79 cross-correlation may represent the only way that short sections in areas of limited exposure can be correlated to long sections. The method of cross-correlation will work only to the extent that subsidence rate and long-term sedimentation rate are relatively consistent between outcrops. Over short time scales of several dozen cycles and over short distances dominated by flexural rather than fault-controlled subsidence, these conditions are likely to be true. If longer period cycles or trends are present in the section that give rise to multiple possible correlations, other geologic criteria, including the presence of fossils, can be used to choose among the correlations. In this way, crosscorrelation does not fully automate the process of correlation, but is used to narrow the range of potential correlations that can be selected by other geologic data. In addition, cross-correlation permits the calculation of confidence levels on the correlation, thereby providing a standard for the robustness of the correlation. The method presented here is attractive because it can be applied quickly once the longer sections are described. Although bed-by-bed measurement and faunal description of the K445 section took place over several weeks (largely because every bed thicker than 5 mm was described), the White Castle section was measured and described in a little over an hour and a half. No attempt was made at White Castle to measure every bed or thoroughly describe the fauna. Major limestone beds defining cycle boundaries were measured and a quick tally of the common fossils was made. Because not all sections have to be described to the detail of the thicker primary outcrops, correlation of numerous small outcrops can proceed rapidly. CONCLUSIONS (1) The combination of cross-correlation of meter-scale cycles, supplemented by patterns of fossil occurrence, can permit high-resolution correlations in successions previously considered to be monotonous. Even facies fossils can be sufficient for distinguishing among potential correlations suggested by cross-correlation. This approach has particular promise in areas lacking distinctive event beds or other marker horizons and in areas of limited outcrop where numerous small sections need to be correlated to a few more widely spaced, thicker, and better described outcrops. Cross-correlation also allows a quantified measure of the statistical confidence of the correlation, unlike traditional methods. Finally, the method described here can be employed rapidly once the initial detailed descriptions of the primary localities have been made. (2) Although cross-correlation was used widely in the 1960s and 1970s as a means of correlation, but then largely abandoned, it has potential use in correlating meterscale cycles over short distances where significant unconformities are absent. Such use is much closer to the original and highly successful application of cross-correlation to varves than the more disappointing results obtained when the method was later applied to geophysical well logs. ACKNOWLEDGMENTS We thank Nigel Hughes for generously sharing his work on the White Castle locality and for commenting on a draft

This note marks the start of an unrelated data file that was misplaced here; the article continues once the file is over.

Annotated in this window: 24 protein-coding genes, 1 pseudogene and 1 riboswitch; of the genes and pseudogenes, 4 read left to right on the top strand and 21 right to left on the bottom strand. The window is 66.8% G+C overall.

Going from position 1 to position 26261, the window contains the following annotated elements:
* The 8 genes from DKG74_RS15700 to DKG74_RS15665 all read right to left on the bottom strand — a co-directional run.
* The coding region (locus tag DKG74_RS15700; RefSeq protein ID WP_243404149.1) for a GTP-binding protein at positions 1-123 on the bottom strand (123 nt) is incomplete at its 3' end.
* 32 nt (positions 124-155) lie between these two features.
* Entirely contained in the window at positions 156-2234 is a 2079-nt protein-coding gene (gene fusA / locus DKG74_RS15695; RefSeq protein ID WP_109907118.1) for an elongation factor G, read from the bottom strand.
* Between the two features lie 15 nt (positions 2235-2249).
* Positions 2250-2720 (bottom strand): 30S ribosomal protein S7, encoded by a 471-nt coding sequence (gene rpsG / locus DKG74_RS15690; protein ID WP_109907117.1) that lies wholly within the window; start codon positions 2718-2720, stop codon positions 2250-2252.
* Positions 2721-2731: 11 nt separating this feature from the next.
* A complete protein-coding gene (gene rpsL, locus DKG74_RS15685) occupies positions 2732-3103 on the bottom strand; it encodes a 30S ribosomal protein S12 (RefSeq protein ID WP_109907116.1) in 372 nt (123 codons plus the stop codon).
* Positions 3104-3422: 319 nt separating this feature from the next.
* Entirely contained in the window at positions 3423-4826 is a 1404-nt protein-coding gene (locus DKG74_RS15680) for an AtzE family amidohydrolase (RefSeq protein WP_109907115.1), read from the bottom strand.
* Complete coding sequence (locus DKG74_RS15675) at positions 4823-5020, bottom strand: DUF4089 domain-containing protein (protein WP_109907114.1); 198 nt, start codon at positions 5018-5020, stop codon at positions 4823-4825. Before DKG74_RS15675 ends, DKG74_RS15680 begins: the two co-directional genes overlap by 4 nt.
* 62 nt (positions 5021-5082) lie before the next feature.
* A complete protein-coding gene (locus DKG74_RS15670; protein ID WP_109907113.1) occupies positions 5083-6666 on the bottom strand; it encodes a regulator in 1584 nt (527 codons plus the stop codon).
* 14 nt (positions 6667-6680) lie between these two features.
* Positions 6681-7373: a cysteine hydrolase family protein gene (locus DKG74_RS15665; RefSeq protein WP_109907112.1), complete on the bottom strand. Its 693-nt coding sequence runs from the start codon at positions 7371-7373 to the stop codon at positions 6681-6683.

of this manuscript. We also thank B.F. Dattilo for reduction of the K445 faunal data used in Figure 5 as well as the two anonymous PALAIOSreviewers for their helpful comments. This research was supported by NSF Grants EAR9204445 to S.M. Holland and EAR-9204916 to A.I. Miller and D.L. Meyer. Software used in this study for automatic cross-correlation of cycles in two stratigraphic sections and for the calculation of significant values of correlation coefficient is available at http://www.uga.edu/-strata or directly from S.M. Holland. REFERENCES